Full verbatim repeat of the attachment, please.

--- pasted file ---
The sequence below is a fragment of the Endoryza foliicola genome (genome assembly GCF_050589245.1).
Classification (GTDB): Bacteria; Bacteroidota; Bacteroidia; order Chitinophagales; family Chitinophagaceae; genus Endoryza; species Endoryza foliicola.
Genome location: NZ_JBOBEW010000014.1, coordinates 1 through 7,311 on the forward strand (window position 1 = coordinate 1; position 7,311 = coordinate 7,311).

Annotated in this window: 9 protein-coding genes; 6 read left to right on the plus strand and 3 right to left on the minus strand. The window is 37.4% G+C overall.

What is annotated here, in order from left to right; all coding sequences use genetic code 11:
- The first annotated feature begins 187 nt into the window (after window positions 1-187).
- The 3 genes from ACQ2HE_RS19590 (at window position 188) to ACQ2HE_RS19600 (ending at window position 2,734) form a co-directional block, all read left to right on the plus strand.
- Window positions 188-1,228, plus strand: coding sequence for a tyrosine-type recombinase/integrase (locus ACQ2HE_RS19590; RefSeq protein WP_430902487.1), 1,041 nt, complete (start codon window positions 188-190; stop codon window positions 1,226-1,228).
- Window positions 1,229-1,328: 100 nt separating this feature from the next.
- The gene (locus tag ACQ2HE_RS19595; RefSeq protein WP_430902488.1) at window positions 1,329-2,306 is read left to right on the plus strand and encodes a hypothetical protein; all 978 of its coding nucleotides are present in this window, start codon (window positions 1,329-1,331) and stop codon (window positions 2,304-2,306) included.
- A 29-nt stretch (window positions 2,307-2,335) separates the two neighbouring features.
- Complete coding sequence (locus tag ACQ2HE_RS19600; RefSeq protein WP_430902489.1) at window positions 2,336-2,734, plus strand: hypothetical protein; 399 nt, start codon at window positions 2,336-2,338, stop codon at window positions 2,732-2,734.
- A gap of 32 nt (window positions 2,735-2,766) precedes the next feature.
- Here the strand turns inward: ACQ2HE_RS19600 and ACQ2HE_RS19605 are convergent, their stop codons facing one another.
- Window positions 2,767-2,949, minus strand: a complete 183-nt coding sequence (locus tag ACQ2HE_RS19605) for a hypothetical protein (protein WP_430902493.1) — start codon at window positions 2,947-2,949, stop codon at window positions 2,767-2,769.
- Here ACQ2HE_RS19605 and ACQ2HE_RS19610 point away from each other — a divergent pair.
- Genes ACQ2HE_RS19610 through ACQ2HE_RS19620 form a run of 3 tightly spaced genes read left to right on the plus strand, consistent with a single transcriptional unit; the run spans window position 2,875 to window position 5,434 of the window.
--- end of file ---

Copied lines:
The sequence below is a fragment of the Endoryza foliicola genome (genome assembly GCF_050589245.1).
Classification (GTDB): Bacteria; Bacteroidota; Bacteroidia; order Chitinophagales; family Chitinophagaceae; genus Endoryza; species Endoryza foliicola.
Genome location: NZ_JBOBEW010000014.1, coordinates 1 through 7,311 on the forward strand (window position 1 = coordinate 1; position 7,311 = coordinate 7,311).

Annotated in this window: 9 protein-coding genes; 6 read left to right on the plus strand and 3 right to left on the minus strand. The window is 37.4% G+C overall.

What is annotated here, in order from left to right; all coding sequences use genetic code 11:
- The first annotated feature begins 187 nt into the window (after window positions 1-187).
- The 3 genes from ACQ2HE_RS19590 (at window position 188) to ACQ2HE_RS19600 (ending at window position 2,734) form a co-directional block, all read left to right on the plus strand.
- Window positions 188-1,228, plus strand: coding sequence for a tyrosine-type recombinase/integrase (locus ACQ2HE_RS19590; RefSeq protein WP_430902487.1), 1,041 nt, complete (start codon window positions 188-190; stop codon window positions 1,226-1,228).
- Window positions 1,229-1,328: 100 nt separating this feature from the next.
- The gene (locus tag ACQ2HE_RS19595; RefSeq protein WP_430902488.1) at window positions 1,329-2,306 is read left to right on the plus strand and encodes a hypothetical protein; all 978 of its coding nucleotides are present in this window, start codon (window positions 1,329-1,331) and stop codon (window positions 2,304-2,306) included.
- A 29-nt stretch (window positions 2,307-2,335) separates the two neighbouring features.
- Complete coding sequence (locus tag ACQ2HE_RS19600; RefSeq protein WP_430902489.1) at window positions 2,336-2,734, plus strand: hypothetical protein; 399 nt, start codon at window positions 2,336-2,338, stop codon at window positions 2,732-2,734.
- A gap of 32 nt (window positions 2,735-2,766) precedes the next feature.
- Here the strand turns inward: ACQ2HE_RS19600 and ACQ2HE_RS19605 are convergent, their stop codons facing one another.
- Window positions 2,767-2,949, minus strand: a complete 183-nt coding sequence (locus tag ACQ2HE_RS19605) for a hypothetical protein (protein WP_430902493.1) — start codon at window positions 2,947-2,949, stop codon at window positions 2,767-2,769.
- Here ACQ2HE_RS19605 and ACQ2HE_RS19610 point away from each other — a divergent pair.
- Genes ACQ2HE_RS19610 through ACQ2HE_RS19620 form a run of 3 tightly spaced genes read left to right on the plus strand, consistent with a single transcriptional unit; the run spans window position 2,875 to window position 5,434 of the window.